A man who stabbed a female police officer in the face with a pen has been jailed for nearly four years.
Adrian Popa, 40, had admitted threatening to kill Pc Alexandra Dobbs and assaulting her on August 16 last year.
Jailing him at the Old Bailey, Judge Richard Marks QC said: “Attacks on police officers will not be tolerated and those convicted of such an attack will be dealt with severely by the courts.”
The court heard how Popa had been spotted by a neighbour lurking in the back garden of his ex-partner’s home in Edgware, north London.
Pc Dobbs was among the first on the scene and was attacked by Popa as she attempted to detain him.
The incident was captured on graphic police body-worn video which was played in court.
Prosecutor Sarah Przybylska told how Pc Dobbs had Tasered the Romanian defendant after he came at her.
Ms Przybylska said: “She heard him growl and believed that the Taser had activated and caused him pain, but had not been able to stop him because he was too close.
“He looked at her with his hand in a fist and said, ‘I’m going to kill you’.
“He came at her. She tried to cuff him. She saw the pen sticking out of his fist as he hit her again and again.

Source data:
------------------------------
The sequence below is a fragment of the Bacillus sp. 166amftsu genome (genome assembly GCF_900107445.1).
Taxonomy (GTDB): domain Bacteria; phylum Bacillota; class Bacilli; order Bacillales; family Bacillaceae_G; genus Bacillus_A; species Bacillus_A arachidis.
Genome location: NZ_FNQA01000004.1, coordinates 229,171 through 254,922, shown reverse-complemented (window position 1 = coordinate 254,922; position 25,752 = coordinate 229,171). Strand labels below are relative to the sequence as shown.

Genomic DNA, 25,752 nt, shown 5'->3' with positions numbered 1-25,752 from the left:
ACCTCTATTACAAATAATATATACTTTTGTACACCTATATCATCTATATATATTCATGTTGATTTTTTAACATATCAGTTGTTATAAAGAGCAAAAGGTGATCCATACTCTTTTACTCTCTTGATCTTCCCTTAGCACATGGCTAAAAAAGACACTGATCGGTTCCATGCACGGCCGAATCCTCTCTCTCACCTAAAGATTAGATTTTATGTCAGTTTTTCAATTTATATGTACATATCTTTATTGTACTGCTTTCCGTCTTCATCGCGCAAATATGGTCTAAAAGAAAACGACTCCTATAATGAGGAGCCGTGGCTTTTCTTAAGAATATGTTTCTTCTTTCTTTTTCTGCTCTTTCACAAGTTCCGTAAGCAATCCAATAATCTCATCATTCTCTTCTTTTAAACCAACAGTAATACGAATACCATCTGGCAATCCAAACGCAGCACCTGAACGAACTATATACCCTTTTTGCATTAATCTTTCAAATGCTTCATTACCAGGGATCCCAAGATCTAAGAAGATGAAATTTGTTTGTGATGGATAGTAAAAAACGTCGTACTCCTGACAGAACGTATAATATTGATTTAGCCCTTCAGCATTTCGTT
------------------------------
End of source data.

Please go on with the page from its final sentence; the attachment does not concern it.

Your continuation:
“She was not able to hold on to the Taser and it fell to the ground. The blows were hard enough to force her face away. He hit her shoulder. She thought that he had hit her at least five times. She felt helpless.”
The officer, who attended court, was left permanently scarred with increased anxiety as a result of the incident.
She said in a victim impact statement: “I have used lotions and make-up to conceal the scars on my cheek, but I am constantly reminded of what took place.
“The scarring has knocked my confidence as a person, I feel paranoid that people are staring at me.
“The threat of what could have happened scares me to this day.”
In mitigation, the court heard that Popa had been suffering from depression and was remorseful.
Sentencing, Judge Marks acknowledged the impact on Pc Dobbs’ life had been “profound”.
The court heard the domestic violence case against Popa was dropped after his former partner refused to give evidence.
Detective Constable Huss Ahmed, the investigating officer, said: “The officer in this incident is incredibly lucky. But for sheer fortune, her injuries may well have been life-changing or worse, and we could have been looking at a very different investigation.
“I am glad Popa has admitted his guilt, and will now serve a custodial sentence. This serves a reminder that we will pursue anyone who attacks our colleagues, and will work to put them before the courts to face justice.”
Chief Inspector James Noble, of Scotland Yard’s North West Command Unit, said: “This example highlights the risk that police officers face when they go to work.
“No officer should expect to be attacked in this way. Popa is a violent man who will now face the consequences of his abhorrent actions that day. We have and will always work to pursue charges against those who assault emergency workers.”